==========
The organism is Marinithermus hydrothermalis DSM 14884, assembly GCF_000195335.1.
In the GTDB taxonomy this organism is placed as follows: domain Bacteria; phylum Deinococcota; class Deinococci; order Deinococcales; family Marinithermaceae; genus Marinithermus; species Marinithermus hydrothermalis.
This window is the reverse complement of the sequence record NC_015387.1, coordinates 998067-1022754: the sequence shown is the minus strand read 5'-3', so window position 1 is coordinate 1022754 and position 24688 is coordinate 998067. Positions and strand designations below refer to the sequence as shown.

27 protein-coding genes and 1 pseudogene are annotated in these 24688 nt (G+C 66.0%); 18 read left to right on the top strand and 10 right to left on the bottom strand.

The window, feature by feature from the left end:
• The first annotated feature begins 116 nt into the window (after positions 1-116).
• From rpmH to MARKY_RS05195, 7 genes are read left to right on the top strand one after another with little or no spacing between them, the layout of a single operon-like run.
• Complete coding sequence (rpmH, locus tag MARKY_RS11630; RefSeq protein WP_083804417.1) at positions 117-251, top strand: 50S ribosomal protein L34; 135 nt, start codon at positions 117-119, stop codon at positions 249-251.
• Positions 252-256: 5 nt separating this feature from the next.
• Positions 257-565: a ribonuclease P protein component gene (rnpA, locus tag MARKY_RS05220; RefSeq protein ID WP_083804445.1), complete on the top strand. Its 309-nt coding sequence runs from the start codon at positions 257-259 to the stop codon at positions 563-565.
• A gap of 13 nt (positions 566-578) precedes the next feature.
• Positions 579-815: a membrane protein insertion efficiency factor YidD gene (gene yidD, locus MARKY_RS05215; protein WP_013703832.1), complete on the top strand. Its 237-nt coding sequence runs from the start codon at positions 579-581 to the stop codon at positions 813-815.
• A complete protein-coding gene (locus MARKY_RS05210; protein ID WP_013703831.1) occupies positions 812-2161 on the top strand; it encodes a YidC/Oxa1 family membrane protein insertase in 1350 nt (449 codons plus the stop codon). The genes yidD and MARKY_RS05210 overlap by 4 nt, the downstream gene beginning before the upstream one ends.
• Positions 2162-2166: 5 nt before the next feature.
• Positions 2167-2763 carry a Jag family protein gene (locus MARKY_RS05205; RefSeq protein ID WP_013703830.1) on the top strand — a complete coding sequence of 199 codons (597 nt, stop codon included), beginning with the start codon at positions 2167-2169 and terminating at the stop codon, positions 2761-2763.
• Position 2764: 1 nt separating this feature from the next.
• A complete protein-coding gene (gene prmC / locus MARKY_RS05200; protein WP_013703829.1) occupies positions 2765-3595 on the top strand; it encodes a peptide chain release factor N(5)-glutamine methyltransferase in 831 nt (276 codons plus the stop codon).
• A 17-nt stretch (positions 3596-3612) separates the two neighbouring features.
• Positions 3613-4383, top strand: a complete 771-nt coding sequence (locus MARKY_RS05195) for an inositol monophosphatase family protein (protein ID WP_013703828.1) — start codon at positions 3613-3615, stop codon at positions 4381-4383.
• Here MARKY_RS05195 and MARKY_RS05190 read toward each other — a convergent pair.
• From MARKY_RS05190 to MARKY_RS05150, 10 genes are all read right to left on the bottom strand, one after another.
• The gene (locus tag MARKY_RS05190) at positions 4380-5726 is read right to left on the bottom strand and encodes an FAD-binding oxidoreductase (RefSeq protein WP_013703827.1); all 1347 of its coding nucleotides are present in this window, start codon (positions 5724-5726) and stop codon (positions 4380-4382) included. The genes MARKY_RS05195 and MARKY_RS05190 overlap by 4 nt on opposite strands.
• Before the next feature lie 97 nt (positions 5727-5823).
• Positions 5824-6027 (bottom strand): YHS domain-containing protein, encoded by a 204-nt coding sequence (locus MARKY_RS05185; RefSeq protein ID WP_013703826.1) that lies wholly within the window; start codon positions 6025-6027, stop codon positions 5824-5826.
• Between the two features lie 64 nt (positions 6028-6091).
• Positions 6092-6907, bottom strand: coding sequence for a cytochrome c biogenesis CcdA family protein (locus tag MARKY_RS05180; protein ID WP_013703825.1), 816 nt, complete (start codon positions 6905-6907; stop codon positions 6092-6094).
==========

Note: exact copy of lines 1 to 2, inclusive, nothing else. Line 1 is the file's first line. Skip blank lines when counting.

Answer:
The organism is Marinithermus hydrothermalis DSM 14884, assembly GCF_000195335.1.
In the GTDB taxonomy this organism is placed as follows: domain Bacteria; phylum Deinococcota; class Deinococci; order Deinococcales; family Marinithermaceae; genus Marinithermus; species Marinithermus hydrothermalis.